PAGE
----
Past and present officers of the Royal Barbados Police Force (RBPF) stood together today in final salute to their former comrade Sergeant David Ricardo Leacock, who died suddenly earlier this month.
They joined family and friends at the Chapel of the Coral Ridge Memorial Gardens, The Ridge, Christ Church for the military-styled funeral for the late policeman.
Leacock, who was also a former teacher and draftsman, was described as a man who touched many lives.
Superintendent Livingston Eversley, in delivering remarks on behalf of the acting Commissioner of Police Tyrone Griffith, said it was out of respect that the Force had paused to publicly acknowledge the contribution of Leacock, who rose to the rank of sergeant while doing what he loved most – paying service to his country.
The deceased police officer spent nearly 30 years in the Force, which he entered on July 29, 1985. This came after a brief stint as a relief teacher at the then St Lucy Secondary School (now Daryl Jordan Secondary). Leacock had also served as a draftsman before joining the Force.
Superintendent Eversley noted that during his lengthy tenure with the Force, Leacock was attached to the Criminal Investigations Department, the Criminal Records Office and the Crime Statistics Department. He said his former colleague always stood ready to provide requested information to his superiors.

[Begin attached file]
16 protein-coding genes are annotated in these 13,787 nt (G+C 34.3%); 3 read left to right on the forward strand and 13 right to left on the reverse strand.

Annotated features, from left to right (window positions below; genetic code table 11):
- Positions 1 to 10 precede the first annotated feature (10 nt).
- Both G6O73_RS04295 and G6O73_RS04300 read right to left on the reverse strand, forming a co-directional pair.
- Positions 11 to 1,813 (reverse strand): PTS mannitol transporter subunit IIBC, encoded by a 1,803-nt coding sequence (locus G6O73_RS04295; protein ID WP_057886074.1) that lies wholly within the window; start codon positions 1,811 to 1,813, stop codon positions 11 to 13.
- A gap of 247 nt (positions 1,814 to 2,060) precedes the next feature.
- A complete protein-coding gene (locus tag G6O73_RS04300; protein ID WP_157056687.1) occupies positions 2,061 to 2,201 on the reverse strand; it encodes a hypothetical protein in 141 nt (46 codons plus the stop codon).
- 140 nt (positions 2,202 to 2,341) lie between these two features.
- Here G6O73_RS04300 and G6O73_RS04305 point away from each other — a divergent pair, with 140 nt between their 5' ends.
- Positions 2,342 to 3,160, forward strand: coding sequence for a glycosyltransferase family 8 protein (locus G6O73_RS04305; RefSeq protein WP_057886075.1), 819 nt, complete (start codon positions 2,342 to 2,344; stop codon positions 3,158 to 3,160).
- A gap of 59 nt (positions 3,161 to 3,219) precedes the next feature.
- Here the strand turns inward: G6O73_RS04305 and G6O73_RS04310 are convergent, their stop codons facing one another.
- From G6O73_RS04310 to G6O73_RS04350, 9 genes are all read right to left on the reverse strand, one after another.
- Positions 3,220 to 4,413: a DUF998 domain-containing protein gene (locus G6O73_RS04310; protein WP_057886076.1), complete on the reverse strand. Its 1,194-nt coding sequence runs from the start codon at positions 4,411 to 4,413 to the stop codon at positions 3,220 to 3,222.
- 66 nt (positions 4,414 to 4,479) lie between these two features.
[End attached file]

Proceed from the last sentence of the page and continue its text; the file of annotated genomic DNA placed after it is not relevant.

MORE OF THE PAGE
He also recalled that Leacock often boasted about being apart of the local security detail during the official visit of then United States President Bill Clinton to Barbados in 1997, which was one of the hallmarks of his career.
At every juncture of his career, Leacock impressed his peers and supervisors with his attention to detail and general loved the profession, Superintendent Eversley said, adding that his willingness to share and show compassion could never be appropriately rewarded.
“David Leacock loved people. More importantly, he enjoyed being of service to his fellow man. Leacock’s dedication to duty is unquestionable and is reflected in the fact that during his almost 30 years of service he recorded extremely little sick leave.
“For him, it was not just enough to be present on the job, he was driven by a commitment to equality, performance and spent time ensuring that whatever he did was done to the best of his ability.”
“The norm for him was to arrive for work shortly after seven [in the morning] and leave after six in the evening.
“It is with a tinge of irony that I note that his devotion to duty and interest in efficiency is reflected in the fact that on the morning shortly before he took his final rest, he was on the phone with one of his staff members seeking to ensure that he was taken on a particular assignment.
“All of this took place while he was in the midst of providing care for one of his children,” the police official told the packed congregation, which spilled over to the outside of the chapel.
In her eulogy, Leacock’s younger sister Wendy Babb, who resides in Canada, said the last time she saw her brother was in August when he travelled from New York to Toronto for a visit .
She said her brother was very devoted to family, and dearly loved his wife Michelle and his three children Davelle, Teal and Taurel.
The late police sergeant, who also loved music and sports, was focused on life and went after whatever he wanted to achieve, she added.